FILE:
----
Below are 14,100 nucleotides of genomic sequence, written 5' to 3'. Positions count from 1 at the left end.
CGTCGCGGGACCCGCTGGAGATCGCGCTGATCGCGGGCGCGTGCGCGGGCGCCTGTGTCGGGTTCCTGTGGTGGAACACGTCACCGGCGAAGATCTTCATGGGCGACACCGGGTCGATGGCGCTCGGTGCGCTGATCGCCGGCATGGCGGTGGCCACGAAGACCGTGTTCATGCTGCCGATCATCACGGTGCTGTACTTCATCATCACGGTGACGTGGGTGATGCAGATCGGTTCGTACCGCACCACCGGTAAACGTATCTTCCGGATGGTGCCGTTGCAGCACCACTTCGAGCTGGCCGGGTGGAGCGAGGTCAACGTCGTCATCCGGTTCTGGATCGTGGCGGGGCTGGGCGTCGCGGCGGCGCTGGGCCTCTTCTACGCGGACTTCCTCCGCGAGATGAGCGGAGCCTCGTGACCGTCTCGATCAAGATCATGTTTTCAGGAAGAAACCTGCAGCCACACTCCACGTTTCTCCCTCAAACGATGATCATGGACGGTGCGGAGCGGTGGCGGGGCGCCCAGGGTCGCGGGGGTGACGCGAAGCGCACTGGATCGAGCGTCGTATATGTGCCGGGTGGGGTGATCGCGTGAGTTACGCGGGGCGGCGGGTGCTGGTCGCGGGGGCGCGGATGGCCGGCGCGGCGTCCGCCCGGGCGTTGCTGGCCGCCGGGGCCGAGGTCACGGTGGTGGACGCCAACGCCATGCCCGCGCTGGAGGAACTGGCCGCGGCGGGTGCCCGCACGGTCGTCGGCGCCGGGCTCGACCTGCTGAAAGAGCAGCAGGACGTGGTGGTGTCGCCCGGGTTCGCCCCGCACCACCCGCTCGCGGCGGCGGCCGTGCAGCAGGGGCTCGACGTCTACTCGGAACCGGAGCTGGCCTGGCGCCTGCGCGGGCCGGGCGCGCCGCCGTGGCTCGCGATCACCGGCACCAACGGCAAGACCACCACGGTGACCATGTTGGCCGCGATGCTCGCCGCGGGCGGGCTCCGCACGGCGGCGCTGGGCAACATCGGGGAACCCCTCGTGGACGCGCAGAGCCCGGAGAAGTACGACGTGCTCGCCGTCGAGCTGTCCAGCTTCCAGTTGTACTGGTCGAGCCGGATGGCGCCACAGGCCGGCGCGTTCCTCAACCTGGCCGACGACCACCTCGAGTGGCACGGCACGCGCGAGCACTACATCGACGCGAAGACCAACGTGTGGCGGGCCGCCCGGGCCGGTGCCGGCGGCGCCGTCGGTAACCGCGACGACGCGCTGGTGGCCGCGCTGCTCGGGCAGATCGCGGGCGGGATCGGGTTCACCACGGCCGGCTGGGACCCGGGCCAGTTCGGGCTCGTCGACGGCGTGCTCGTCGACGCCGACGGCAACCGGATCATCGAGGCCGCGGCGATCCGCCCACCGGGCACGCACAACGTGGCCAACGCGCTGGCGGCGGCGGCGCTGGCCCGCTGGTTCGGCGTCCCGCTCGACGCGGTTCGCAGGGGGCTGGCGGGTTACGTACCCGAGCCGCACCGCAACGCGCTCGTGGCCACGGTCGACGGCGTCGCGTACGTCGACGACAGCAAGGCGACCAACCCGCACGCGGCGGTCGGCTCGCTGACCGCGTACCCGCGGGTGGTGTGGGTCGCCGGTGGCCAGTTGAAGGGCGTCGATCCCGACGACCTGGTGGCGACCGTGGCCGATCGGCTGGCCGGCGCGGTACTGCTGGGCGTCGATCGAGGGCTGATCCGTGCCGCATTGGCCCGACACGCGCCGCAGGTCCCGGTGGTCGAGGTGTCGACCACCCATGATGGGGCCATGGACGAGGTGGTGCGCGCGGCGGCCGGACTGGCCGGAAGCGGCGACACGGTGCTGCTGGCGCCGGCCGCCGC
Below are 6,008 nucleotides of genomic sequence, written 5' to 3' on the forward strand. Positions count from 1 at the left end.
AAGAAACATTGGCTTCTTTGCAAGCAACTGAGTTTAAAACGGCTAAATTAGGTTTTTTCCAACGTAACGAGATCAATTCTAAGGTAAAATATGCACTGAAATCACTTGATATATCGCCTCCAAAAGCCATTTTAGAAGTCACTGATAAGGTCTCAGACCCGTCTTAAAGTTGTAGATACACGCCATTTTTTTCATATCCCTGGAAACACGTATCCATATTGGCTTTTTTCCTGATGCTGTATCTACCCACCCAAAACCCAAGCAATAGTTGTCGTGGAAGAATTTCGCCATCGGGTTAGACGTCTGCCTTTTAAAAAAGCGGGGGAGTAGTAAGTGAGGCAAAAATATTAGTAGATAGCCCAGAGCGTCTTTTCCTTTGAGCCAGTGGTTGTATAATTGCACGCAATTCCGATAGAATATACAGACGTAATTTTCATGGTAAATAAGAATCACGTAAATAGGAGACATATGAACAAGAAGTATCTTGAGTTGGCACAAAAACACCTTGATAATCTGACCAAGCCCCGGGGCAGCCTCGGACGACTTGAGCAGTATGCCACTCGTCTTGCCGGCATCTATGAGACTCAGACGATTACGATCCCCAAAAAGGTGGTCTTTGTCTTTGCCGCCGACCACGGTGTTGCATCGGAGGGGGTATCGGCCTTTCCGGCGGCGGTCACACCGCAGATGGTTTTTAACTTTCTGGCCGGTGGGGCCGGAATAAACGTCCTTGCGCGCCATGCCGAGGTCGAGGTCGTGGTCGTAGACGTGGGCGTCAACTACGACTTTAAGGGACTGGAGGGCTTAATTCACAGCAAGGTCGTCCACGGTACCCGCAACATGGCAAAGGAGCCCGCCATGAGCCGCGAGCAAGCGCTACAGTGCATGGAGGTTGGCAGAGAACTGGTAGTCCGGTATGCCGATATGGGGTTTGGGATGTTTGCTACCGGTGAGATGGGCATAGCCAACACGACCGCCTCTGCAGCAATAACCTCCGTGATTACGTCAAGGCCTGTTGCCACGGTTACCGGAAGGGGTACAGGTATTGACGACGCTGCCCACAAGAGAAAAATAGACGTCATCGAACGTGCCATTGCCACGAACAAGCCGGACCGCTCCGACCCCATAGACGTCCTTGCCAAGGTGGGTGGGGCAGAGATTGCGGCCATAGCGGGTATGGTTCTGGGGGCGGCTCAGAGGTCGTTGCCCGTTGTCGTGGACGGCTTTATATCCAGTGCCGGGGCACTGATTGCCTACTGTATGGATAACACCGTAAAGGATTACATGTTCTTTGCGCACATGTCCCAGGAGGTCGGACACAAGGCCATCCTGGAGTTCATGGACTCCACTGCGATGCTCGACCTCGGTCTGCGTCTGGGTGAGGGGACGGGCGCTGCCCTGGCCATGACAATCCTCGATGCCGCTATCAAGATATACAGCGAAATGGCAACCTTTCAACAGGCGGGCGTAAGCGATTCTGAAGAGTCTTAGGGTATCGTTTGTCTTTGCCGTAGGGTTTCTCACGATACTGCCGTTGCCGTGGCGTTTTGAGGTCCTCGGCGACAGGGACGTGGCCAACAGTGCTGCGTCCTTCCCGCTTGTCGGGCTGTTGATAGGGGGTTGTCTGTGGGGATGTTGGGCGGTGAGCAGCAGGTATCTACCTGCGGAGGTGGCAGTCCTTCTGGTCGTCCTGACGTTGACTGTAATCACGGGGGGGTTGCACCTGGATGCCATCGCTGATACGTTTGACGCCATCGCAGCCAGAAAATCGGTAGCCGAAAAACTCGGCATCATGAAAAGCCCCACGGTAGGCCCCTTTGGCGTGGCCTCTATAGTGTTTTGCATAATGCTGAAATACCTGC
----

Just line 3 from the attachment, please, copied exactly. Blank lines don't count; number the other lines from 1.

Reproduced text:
Below are 6,008 nucleotides of genomic sequence, written 5' to 3' on the forward strand. Positions count from 1 at the left end.